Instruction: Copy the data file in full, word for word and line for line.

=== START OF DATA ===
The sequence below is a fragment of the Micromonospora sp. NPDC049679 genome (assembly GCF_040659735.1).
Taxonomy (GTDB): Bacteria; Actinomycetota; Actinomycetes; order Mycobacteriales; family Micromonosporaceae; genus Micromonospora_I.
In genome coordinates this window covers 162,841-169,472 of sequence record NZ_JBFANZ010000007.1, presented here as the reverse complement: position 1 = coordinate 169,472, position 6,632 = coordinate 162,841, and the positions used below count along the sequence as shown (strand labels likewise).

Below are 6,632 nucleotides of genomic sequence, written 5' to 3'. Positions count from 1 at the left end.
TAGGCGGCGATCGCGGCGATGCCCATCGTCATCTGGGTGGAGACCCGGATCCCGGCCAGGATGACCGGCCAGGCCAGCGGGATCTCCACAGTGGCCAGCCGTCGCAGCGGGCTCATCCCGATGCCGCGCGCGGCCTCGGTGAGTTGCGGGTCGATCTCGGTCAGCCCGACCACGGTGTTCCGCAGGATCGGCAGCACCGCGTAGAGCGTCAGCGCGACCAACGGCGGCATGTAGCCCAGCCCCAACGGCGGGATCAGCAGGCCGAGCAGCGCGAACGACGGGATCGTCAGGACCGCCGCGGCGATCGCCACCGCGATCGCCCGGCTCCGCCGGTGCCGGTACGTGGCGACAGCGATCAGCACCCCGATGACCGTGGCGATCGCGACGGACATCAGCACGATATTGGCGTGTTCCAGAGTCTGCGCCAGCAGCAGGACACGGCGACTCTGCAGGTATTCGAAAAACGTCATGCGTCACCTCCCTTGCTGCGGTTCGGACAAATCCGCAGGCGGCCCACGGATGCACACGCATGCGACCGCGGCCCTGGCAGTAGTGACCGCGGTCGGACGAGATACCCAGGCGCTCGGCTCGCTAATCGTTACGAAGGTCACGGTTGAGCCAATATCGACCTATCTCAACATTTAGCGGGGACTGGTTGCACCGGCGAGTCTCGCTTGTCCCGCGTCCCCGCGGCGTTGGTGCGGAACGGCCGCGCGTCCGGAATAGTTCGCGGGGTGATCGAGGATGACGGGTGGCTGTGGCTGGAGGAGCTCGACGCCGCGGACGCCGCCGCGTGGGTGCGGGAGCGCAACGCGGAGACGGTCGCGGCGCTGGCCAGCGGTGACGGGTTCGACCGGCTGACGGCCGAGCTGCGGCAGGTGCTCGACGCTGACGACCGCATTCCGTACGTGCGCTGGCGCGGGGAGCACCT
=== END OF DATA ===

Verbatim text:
The sequence below is a fragment of the Micromonospora sp. NPDC049679 genome (assembly GCF_040659735.1).
Taxonomy (GTDB): Bacteria; Actinomycetota; Actinomycetes; order Mycobacteriales; family Micromonosporaceae; genus Micromonospora_I.
In genome coordinates this window covers 162,841-169,472 of sequence record NZ_JBFANZ010000007.1, presented here as the reverse complement: position 1 = coordinate 169,472, position 6,632 = coordinate 162,841, and the positions used below count along the sequence as shown (strand labels likewise).

Below are 6,632 nucleotides of genomic sequence, written 5' to 3'. Positions count from 1 at the left end.
TAGGCGGCGATCGCGGCGATGCCCATCGTCATCTGGGTGGAGACCCGGATCCCGGCCAGGATGACCGGCCAGGCCAGCGGGATCTCCACAGTGGCCAGCCGTCGCAGCGGGCTCATCCCGATGCCGCGCGCGGCCTCGGTGAGTTGCGGGTCGATCTCGGTCAGCCCGACCACGGTGTTCCGCAGGATCGGCAGCACCGCGTAGAGCGTCAGCGCGACCAACGGCGGCATGTAGCCCAGCCCCAACGGCGGGATCAGCAGGCCGAGCAGCGCGAACGACGGGATCGTCAGGACCGCCGCGGCGATCGCCACCGCGATCGCCCGGCTCCGCCGGTGCCGGTACGTGGCGACAGCGATCAGCACCCCGATGACCGTGGCGATCGCGACGGACATCAGCACGATATTGGCGTGTTCCAGAGTCTGCGCCAGCAGCAGGACACGGCGACTCTGCAGGTATTCGAAAAACGTCATGCGTCACCTCCCTTGCTGCGGTTCGGACAAATCCGCAGGCGGCCCACGGATGCACACGCATGCGACCGCGGCCCTGGCAGTAGTGACCGCGGTCGGACGAGATACCCAGGCGCTCGGCTCGCTAATCGTTACGAAGGTCACGGTTGAGCCAATATCGACCTATCTCAACATTTAGCGGGGACTGGTTGCACCGGCGAGTCTCGCTTGTCCCGCGTCCCCGCGGCGTTGGTGCGGAACGGCCGCGCGTCCGGAATAGTTCGCGGGGTGATCGAGGATGACGGGTGGCTGTGGCTGGAGGAGCTCGACGCCGCGGACGCCGCCGCGTGGGTGCGGGAGCGCAACGCGGAGACGGTCGCGGCGCTGGCCAGCGGTGACGGGTTCGACCGGCTGACGGCCGAGCTGCGGCAGGTGCTCGACGCTGACGACCGCATTCCGTACGTGCGCTGGCGCGGGGAGCACCT